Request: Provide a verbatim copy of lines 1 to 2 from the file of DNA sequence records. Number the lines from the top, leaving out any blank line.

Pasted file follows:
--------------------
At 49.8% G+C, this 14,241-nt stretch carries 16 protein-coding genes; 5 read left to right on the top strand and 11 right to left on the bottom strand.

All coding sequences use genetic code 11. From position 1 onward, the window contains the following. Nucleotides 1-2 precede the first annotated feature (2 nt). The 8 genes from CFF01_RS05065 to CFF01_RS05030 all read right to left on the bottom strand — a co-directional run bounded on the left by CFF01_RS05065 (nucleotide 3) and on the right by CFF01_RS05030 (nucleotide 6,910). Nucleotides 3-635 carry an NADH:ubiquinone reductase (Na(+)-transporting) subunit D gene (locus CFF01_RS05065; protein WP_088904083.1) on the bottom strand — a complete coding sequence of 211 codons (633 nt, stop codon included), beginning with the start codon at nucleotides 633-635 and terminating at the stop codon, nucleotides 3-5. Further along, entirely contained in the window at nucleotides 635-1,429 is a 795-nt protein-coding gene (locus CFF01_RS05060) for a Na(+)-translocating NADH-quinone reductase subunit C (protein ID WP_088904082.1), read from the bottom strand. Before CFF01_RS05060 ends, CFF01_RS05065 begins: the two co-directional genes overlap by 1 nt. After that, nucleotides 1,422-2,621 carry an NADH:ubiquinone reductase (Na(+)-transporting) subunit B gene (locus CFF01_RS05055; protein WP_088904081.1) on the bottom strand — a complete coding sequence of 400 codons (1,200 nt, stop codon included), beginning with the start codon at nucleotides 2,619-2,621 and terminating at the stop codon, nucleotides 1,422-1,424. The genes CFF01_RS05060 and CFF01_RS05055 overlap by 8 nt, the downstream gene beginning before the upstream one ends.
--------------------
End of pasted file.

At 49.8% G+C, this 14,241-nt stretch carries 16 protein-coding genes; 5 read left to right on the top strand and 11 right to left on the bottom strand.

All coding sequences use genetic code 11. From position 1 onward, the window contains the following. Nucleotides 1-2 precede the first annotated feature (2 nt). The 8 genes from CFF01_RS05065 to CFF01_RS05030 all read right to left on the bottom strand — a co-directional run bounded on the left by CFF01_RS05065 (nucleotide 3) and on the right by CFF01_RS05030 (nucleotide 6,910). Nucleotides 3-635 carry an NADH:ubiquinone reductase (Na(+)-transporting) subunit D gene (locus CFF01_RS05065; protein WP_088904083.1) on the bottom strand — a complete coding sequence of 211 codons (633 nt, stop codon included), beginning with the start codon at nucleotides 633-635 and terminating at the stop codon, nucleotides 3-5. Further along, entirely contained in the window at nucleotides 635-1,429 is a 795-nt protein-coding gene (locus CFF01_RS05060) for a Na(+)-translocating NADH-quinone reductase subunit C (protein ID WP_088904082.1), read from the bottom strand. Before CFF01_RS05060 ends, CFF01_RS05065 begins: the two co-directional genes overlap by 1 nt. After that, nucleotides 1,422-2,621 carry an NADH:ubiquinone reductase (Na(+)-transporting) subunit B gene (locus CFF01_RS05055; protein WP_088904081.1) on the bottom strand — a complete coding sequence of 400 codons (1,200 nt, stop codon included), beginning with the start codon at nucleotides 2,619-2,621 and terminating at the stop codon, nucleotides 1,422-1,424. The genes CFF01_RS05060 and CFF01_RS05055 overlap by 8 nt, the downstream gene beginning before the upstream one ends.